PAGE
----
I have a set of jack point extenders for my Porsche 356 C and have never used them. I thought they were a good idea when I bought them and then they seemed more work than just sliding a jack under the car.
    John Lewenauer - Newsletter Editor - Regional Director
    1961 190 SL
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  8. #8
    Registered User tommd's Avatar
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    Re: Wintertech follow up

    I agree one may desire to jack elsewhere for convenience. But to not want to jack the car at a spot that was deigned to be strong for fear of breaking it would have me not wanting to ride in that car. If I were purchasing one , I would require the owner to jack there.
    Tom D.
    1961 190SL

  9. #9
    56 & 60 sl & 67 Sedan 230 Andre Hudon's Avatar
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    Re: Wintertech follow up

    [QUOTE=tommd;100868]Andre, you mention some may not want to use the jacking Ponts as they may be rusty and break. It seems to me if one is afraid to jack their car in the garage due to rust they also would not want to drive it on the highway.[/

    This jack has no retaining force in the driving direction. Using it, you need to trust your shifter and emergency brake not to retrieve the car on one of her drum. Stoppers beside the wheels are mandatory. I tested mine, it worked, but to me, it is the last one to use.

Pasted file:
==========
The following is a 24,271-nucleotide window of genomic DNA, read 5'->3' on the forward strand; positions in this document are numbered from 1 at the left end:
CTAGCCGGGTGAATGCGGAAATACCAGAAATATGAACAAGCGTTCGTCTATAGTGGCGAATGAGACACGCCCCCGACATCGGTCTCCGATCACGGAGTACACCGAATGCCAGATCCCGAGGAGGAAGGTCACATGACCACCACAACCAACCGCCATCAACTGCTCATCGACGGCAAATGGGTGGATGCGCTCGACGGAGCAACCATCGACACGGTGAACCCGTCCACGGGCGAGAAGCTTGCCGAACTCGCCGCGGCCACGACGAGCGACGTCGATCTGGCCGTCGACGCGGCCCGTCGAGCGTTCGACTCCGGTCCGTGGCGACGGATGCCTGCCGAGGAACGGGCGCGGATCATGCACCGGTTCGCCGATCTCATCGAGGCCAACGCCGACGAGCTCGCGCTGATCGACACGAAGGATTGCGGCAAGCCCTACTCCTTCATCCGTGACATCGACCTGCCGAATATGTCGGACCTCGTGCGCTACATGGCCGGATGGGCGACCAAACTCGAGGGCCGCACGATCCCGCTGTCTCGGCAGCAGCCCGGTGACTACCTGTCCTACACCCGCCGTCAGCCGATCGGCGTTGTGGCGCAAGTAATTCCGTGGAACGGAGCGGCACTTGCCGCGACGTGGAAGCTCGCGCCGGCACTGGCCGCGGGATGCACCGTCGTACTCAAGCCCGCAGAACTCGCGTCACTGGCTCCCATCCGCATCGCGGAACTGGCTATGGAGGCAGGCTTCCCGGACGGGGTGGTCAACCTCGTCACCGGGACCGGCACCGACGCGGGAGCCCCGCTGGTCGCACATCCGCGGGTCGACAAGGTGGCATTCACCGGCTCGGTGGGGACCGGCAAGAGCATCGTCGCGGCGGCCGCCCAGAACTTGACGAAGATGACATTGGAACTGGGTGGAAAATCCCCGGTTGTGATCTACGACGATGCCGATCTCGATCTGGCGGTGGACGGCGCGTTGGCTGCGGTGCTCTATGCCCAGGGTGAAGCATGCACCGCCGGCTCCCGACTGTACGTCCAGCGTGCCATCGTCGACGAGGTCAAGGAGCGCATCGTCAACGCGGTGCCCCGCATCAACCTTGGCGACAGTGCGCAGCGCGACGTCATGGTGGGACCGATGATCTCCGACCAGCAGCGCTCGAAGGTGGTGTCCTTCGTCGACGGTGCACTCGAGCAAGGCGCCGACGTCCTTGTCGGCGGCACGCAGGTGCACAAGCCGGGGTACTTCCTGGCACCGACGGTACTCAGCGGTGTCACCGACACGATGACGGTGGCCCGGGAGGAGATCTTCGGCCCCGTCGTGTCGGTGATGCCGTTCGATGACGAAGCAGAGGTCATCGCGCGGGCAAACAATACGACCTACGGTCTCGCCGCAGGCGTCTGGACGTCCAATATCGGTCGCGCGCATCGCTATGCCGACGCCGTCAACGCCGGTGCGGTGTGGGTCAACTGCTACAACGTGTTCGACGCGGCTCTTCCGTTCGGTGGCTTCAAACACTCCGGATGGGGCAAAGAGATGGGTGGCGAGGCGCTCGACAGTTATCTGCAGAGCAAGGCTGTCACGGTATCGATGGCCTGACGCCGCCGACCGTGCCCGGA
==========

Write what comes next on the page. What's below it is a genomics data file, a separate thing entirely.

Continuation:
A lot of stress is produce on the attachement when lifting the car. It is only and adapter welded on a thin sheet of metal. Mercedes engineers were not over designing at these points. A 50+ years old car, not restored recently, cannot conserve his entire integrity in this area subjected to rain water, mud and snow.
    Last edited by Andre Hudon; 02-21-2018 at 08:27 PM.
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  10. #10
    Registered User tommd's Avatar
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    Re: Wintertech follow up

    Maybe I should change my thinking. I have somewhat "assumed" that if there was enough corrosion to rust out the jacking points and allow them to break away from the frame rails and caps, then maybe there was enough corrosion to also damage the trailing arm mounts and frame rails/caps themselves. I am surprised that on a car that rusts as much as these, that those other critical items would survive and the jack points do not. I have never done this rust restoration myself. Maybe someone who has done these repairs can report. Is it typical for the jack points to rust away, but the trailing arm mounts and frame rails survive and do not need any repairs?
    Tom D.
    1961 190SL

  11. #11
    56 & 60 sl & 67 Sedan 230 Andre Hudon's Avatar
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    Re: Wintertech follow up

    I am completing a rotisserie restoration on a 1960, replacing all floor pans and frame rails. The rails rusted from the inside and outside. Front jacking tubes and rear sockets retained water and scales, increasing rust developments. Trailing arms with their omega shape do not retain humidity in an area well ventilated, keeping their solidity.
    Last edited by Andre Hudon; 02-22-2018 at 04:39 PM.
    ________________________________